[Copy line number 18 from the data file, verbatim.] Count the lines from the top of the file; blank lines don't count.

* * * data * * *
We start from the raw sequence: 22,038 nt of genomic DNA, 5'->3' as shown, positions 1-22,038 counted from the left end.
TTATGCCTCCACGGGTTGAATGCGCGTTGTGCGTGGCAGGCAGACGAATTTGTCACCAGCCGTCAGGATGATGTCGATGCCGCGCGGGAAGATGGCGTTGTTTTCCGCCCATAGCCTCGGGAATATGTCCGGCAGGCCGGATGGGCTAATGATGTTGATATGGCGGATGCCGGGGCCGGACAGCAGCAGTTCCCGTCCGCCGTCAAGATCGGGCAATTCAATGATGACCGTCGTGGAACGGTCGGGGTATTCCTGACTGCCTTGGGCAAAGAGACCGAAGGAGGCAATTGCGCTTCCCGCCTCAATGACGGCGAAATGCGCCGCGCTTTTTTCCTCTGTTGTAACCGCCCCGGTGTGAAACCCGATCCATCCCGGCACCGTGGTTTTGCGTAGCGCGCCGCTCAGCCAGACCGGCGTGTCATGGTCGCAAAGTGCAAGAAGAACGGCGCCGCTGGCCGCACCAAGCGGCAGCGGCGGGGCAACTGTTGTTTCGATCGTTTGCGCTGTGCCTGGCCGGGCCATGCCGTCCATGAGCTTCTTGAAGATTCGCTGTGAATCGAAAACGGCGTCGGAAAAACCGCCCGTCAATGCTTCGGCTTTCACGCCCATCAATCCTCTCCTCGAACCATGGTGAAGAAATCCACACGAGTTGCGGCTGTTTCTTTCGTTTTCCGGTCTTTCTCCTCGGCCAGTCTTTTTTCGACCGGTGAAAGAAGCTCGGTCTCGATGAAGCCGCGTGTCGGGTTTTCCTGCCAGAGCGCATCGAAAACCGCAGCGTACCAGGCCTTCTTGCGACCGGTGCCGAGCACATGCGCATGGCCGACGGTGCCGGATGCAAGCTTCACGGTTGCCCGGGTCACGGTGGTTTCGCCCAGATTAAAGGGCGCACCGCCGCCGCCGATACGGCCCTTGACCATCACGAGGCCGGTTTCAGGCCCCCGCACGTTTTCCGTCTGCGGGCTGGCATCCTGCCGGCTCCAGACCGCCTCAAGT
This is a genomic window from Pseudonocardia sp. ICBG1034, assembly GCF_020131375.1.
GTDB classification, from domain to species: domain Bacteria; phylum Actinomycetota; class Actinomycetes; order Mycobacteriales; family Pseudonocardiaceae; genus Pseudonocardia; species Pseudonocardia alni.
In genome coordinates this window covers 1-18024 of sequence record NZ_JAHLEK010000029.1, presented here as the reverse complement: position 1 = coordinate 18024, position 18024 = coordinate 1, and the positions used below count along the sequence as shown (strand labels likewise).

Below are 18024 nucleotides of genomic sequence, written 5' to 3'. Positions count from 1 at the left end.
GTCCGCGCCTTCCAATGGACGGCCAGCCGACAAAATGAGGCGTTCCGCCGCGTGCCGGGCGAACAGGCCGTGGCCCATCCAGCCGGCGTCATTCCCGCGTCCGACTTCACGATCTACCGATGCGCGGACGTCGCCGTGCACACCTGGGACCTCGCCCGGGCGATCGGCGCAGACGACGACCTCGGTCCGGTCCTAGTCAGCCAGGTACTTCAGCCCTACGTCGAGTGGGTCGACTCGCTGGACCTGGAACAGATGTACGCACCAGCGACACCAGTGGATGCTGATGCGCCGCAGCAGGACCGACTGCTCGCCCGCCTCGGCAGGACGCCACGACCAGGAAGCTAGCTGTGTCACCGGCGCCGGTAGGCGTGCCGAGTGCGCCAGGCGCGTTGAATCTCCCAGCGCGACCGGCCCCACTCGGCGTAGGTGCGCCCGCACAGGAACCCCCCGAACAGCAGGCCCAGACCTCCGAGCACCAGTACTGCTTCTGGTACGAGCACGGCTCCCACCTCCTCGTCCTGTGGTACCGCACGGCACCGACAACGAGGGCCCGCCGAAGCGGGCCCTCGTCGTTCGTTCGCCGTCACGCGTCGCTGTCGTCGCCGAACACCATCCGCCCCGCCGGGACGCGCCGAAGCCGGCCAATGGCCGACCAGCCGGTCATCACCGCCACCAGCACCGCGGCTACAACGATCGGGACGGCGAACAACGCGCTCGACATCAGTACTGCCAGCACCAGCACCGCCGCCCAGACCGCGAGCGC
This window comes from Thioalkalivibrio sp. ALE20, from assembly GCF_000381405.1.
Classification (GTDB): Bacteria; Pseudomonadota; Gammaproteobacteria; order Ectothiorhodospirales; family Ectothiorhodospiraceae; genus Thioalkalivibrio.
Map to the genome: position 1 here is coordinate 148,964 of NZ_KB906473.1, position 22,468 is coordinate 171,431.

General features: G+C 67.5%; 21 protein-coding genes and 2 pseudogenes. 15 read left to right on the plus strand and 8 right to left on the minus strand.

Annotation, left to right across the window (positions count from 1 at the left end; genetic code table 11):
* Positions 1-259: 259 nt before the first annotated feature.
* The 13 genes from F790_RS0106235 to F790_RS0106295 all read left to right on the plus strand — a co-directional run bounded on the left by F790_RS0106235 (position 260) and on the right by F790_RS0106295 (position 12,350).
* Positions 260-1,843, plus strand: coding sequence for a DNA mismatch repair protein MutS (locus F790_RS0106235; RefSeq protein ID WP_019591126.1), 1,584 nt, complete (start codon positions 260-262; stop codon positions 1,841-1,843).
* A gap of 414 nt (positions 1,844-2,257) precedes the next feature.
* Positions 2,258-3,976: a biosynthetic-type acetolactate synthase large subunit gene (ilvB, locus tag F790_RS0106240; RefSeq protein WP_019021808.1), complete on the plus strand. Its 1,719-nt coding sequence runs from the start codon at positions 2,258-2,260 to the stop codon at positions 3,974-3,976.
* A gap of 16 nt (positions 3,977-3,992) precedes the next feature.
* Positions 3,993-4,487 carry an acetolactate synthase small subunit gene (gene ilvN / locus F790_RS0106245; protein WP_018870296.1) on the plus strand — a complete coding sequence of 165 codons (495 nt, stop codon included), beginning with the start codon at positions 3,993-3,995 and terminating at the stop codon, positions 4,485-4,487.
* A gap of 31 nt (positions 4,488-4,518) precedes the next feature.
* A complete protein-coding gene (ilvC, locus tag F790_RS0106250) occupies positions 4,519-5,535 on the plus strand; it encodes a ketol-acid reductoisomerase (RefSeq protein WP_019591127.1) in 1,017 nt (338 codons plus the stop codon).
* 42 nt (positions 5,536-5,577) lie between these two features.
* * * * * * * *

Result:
* A gap of 16 nt (positions 3,977-3,992) precedes the next feature.